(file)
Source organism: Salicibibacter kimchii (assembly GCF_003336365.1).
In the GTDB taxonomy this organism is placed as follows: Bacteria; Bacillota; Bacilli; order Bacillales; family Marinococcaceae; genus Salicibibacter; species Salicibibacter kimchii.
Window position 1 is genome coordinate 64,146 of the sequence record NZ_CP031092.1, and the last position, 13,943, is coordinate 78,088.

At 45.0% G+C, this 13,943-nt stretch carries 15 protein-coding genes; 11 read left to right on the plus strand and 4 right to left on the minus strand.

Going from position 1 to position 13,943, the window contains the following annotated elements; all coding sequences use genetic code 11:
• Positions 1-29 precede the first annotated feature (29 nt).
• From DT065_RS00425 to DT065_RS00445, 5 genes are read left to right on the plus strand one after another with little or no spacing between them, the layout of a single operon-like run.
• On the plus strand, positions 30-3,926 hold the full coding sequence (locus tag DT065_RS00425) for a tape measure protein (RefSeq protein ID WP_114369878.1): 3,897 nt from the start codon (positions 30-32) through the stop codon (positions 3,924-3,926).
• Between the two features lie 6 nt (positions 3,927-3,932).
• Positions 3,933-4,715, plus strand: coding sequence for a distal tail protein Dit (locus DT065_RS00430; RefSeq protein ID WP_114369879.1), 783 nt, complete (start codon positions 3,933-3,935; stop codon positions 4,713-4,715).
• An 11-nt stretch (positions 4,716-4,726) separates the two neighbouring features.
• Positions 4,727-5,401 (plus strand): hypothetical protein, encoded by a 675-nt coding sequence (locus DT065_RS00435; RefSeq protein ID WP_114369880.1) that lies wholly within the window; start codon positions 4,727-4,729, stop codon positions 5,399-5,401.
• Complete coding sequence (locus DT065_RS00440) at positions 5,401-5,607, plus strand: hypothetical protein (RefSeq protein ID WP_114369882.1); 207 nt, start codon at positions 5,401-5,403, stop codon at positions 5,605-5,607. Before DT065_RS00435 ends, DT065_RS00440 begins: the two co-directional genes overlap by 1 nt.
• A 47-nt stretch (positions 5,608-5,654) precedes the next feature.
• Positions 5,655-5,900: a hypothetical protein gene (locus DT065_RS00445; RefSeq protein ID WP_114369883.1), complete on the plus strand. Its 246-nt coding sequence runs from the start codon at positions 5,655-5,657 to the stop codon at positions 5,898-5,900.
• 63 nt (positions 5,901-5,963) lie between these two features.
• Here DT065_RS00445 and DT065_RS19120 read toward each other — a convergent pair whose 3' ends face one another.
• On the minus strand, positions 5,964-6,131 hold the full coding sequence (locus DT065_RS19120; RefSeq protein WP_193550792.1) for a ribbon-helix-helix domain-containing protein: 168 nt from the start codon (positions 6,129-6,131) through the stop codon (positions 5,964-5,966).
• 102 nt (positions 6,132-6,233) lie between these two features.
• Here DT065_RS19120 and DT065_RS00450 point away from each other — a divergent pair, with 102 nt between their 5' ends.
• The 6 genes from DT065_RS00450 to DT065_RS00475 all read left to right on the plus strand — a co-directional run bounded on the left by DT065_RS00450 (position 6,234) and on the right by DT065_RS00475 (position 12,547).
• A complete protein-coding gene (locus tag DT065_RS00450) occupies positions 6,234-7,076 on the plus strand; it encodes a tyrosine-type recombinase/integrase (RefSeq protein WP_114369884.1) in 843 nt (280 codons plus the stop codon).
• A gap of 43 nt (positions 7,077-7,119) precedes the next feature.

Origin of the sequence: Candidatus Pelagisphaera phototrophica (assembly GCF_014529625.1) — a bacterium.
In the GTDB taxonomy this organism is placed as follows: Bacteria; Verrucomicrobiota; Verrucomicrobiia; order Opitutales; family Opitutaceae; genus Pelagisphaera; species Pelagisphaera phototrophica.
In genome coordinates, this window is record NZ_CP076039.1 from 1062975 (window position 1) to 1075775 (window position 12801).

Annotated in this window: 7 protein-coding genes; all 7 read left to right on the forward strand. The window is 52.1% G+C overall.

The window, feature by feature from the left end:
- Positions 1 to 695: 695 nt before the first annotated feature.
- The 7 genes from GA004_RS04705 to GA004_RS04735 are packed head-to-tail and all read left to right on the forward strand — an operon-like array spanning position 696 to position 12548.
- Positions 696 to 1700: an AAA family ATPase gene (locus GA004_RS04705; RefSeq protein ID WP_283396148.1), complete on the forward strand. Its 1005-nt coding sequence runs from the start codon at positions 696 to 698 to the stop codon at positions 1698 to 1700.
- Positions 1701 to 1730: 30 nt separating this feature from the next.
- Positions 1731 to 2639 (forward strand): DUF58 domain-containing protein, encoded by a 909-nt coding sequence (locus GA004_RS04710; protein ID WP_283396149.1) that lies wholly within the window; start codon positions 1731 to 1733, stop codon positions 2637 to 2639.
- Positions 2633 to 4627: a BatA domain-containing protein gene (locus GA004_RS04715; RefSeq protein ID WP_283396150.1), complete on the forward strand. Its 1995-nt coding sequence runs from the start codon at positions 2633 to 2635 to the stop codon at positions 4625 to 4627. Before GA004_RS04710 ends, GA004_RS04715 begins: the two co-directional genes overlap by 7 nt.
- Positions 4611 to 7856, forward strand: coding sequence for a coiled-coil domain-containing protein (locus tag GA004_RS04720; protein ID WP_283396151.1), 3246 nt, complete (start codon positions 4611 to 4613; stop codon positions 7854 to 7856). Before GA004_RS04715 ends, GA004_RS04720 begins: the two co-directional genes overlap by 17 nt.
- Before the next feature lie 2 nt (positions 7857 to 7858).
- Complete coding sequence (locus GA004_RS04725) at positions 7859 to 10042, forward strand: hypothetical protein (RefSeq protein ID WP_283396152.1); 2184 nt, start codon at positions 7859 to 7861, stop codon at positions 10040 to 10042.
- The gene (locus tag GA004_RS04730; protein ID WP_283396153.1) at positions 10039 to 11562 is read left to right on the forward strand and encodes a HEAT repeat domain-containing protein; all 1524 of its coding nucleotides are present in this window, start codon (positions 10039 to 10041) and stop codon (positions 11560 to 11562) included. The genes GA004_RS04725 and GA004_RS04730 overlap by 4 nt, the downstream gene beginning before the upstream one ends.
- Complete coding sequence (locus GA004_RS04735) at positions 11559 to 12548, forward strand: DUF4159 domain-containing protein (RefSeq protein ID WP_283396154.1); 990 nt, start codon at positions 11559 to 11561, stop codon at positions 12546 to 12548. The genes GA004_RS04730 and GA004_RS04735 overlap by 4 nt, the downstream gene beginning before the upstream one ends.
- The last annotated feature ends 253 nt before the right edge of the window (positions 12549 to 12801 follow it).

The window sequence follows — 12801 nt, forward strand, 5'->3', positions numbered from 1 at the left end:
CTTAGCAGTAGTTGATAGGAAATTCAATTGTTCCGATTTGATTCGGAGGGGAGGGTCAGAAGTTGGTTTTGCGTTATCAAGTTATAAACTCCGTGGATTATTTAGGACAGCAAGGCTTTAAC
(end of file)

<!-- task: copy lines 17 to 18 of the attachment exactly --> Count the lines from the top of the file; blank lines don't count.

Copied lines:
• Here DT065_RS00445 and DT065_RS19120 read toward each other — a convergent pair whose 3' ends face one another.
• On the minus strand, positions 5,964-6,131 hold the full coding sequence (locus DT065_RS19120; RefSeq protein WP_193550792.1) for a ribbon-helix-helix domain-containing protein: 168 nt from the start codon (positions 6,129-6,131) through the stop codon (positions 5,964-5,966).